Beccaria thought punishment was effective when it was certain and swift, but not necessarily when it was violent. “If I can demonstrate that it is neither necessary nor useful,” he wrote, “I shall have gained the cause of humanity.” The emotional appeal may be compelling, but it actually hinges on an important argument about rights and power: Beccaria didn’t think the state had the right to punish by death. No individual had the right to take another’s life, and if the state derived its authority from the people, capital punishment amounted to “a war of the whole nation against one citizen.” You can read the whole thing – along with his exception for treason, which provided the loophole in the Maryland constitution – in his Essay on Crimes and Punishments. (It’s interesting to note how his reasoning on the subject of government power also leads him to side with the gun rights lobby.)

Beccaria’s was very much an Enlightenment project – an attempt to remake corrupt institutions by explaining and justifying the limits of their power. It was Beccaria who first explored the concept of “utility,” later codified in Utilitarianism. He was a major influence on English philosopher and liberal Jeremy Bentham, who gave us the Panopticon. If you’re interested in exploring the eighteenth-century justice system first hand, at least in the English context, check out London Lives. It documents the crime and social policy that Beccaria and Bentham were concerned with.

Daniel Defoe Around the Web

Twelve Illustrations of Robinson Crusoe

Twelve Illustrations of Robinson Crusoe by Carington Bowles, 1724-1793, British. Yale Center for British Art, Yale University Art Gallery Collection.

Here are some recent internet gleanings for enthusiasts of Daniel Defoe to explore:

Happy (Recent) Birthday, Jane Austen!

Autograph note concerning the "Profits of my Novels, over and above the £600 in the Navy Fives" ca. March 1817

Detail of Jane Austen’s autograph note concerning the “Profits of my Novels, over and above the £600 in the Navy Fives” ca. March 1817. The Morgan Library and Museum.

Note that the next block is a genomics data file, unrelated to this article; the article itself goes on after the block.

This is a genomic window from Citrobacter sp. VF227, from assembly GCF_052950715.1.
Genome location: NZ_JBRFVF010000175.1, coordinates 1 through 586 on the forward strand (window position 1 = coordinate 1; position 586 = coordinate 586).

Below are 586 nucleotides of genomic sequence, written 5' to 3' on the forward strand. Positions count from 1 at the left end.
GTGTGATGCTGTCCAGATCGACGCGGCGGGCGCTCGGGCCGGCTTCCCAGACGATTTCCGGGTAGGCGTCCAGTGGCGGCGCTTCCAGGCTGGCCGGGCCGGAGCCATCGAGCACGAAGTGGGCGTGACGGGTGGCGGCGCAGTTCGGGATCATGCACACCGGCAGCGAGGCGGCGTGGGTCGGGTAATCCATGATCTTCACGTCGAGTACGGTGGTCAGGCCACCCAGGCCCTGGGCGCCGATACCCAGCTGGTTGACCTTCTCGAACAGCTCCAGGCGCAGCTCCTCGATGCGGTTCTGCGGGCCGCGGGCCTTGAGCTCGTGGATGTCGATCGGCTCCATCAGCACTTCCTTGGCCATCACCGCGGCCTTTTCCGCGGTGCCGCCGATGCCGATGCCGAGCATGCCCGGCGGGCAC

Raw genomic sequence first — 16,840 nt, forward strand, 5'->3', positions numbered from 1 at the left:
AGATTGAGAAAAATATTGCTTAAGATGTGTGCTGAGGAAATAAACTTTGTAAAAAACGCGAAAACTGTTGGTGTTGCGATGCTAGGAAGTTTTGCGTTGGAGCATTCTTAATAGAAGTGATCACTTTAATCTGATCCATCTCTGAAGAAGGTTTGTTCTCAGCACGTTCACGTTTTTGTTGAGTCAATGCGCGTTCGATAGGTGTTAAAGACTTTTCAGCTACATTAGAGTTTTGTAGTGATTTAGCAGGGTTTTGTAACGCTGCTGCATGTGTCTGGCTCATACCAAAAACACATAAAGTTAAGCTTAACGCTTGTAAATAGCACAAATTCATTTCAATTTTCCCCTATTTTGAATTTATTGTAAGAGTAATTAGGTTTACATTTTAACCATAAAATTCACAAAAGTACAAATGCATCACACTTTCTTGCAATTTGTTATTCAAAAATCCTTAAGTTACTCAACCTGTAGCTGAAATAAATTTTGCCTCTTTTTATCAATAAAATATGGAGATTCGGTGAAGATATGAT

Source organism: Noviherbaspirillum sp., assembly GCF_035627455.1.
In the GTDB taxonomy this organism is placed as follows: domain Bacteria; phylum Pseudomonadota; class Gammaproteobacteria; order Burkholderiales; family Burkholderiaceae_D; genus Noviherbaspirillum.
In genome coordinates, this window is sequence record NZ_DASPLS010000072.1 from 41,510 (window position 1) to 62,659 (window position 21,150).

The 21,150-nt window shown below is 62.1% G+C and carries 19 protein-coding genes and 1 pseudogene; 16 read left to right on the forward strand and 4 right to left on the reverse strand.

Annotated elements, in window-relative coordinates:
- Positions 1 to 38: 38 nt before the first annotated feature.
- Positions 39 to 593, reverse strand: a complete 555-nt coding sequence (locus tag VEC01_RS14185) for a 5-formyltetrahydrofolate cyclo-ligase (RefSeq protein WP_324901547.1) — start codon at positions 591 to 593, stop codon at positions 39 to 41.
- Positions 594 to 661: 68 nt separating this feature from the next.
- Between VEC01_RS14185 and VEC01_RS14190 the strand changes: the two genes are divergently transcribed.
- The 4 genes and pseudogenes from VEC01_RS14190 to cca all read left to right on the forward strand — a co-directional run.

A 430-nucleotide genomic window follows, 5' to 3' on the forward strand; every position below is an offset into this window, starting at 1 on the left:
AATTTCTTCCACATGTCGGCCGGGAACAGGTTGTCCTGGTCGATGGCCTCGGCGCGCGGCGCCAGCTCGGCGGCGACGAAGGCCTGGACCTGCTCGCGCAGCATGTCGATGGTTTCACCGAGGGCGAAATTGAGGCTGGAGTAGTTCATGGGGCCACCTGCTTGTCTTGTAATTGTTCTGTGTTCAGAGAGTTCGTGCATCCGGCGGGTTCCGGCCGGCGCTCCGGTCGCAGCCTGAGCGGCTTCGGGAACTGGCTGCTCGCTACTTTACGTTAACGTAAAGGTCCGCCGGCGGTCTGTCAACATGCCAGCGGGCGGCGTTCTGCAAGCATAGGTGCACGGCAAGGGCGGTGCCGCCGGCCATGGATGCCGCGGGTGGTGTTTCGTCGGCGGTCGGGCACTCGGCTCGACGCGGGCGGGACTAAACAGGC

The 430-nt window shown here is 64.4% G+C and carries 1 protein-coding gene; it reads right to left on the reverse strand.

Jane Austen was born on December 16, 1775, and we want to highlight a few items around the web marking the occasion:

  • At Ms. Magazine Audrey Bilger (Professor of Literature, Claremont McKenna College) notes that on the occasion of Austen’s birth “Most likely much of the attention will focus on Austen as a writer of romances. Each of the novels concludes in marriage, after all, and the marriage of Elizabeth to Mr. Darcy is a particularly happy ending. We should also pay tribute, however, to Austen’s early adoption of feminist ideals and her insistence that women’s voices and experiences be taken seriously.”  Read her account of “Five Feminist Footnotes” to Jane Austen’s work here.
  • At the British Newspaper Archive, Ed King highlights the advertisements and newspaper notices for some first editions of Austen’s novels in the early nineteenth century.  The post includes images of the original newspapers (which are normally available only to subscribers).
  • The Morgan Library maintains an online version of its 2010 exhibit “A Woman’s Wit: Jane Austen’s Life and Legacy” which includes images of Austen manuscripts owned by the Morgan, video of luminaries such as Cornel West, Fran Leibowitz, Colm Tóibín, and others describing what Austen means to them, and more.

Dogs of the 18th Century

Brown and White Norfolk or Water Spaniel Date, 1778.  By George Stubbs (1724-1806, British).  Yale Center for British Art, Paul Mellon Collection

Brown and White Norfolk or Water Spaniel Date, 1778. By George Stubbs (1724-1806, British). Yale Center for British Art, Paul Mellon Collection.

Scholars date both the beginnings of modern pet-keeping and modern discourses of animal rights to the eighteenth century.  Here is just a small sampling of recent scholarly work on dogs in eighteenth-century life.

Laura Brown‘s book Homeless Dogs and Melancholy Apes (Cornell University Press, 2010) shows

how the literary works of the eighteenth century use animal-kind to bring abstract philosophical, ontological, and metaphysical questions into the realm of everyday experience, affording a uniquely flexible perspective on difference, hierarchy, intimacy, diversity, and transcendence. Writers of this first age of the rise of the animal in the modern literary imagination used their nonhuman characters—from the lapdogs of Alexander Pope and his contemporaries to the ill-mannered monkey of Frances Burney’s Evelina or the ape-like Yahoos of Jonathan Swift—to explore questions of human identity and self-definition, human love and the experience of intimacy, and human diversity and the boundaries of convention.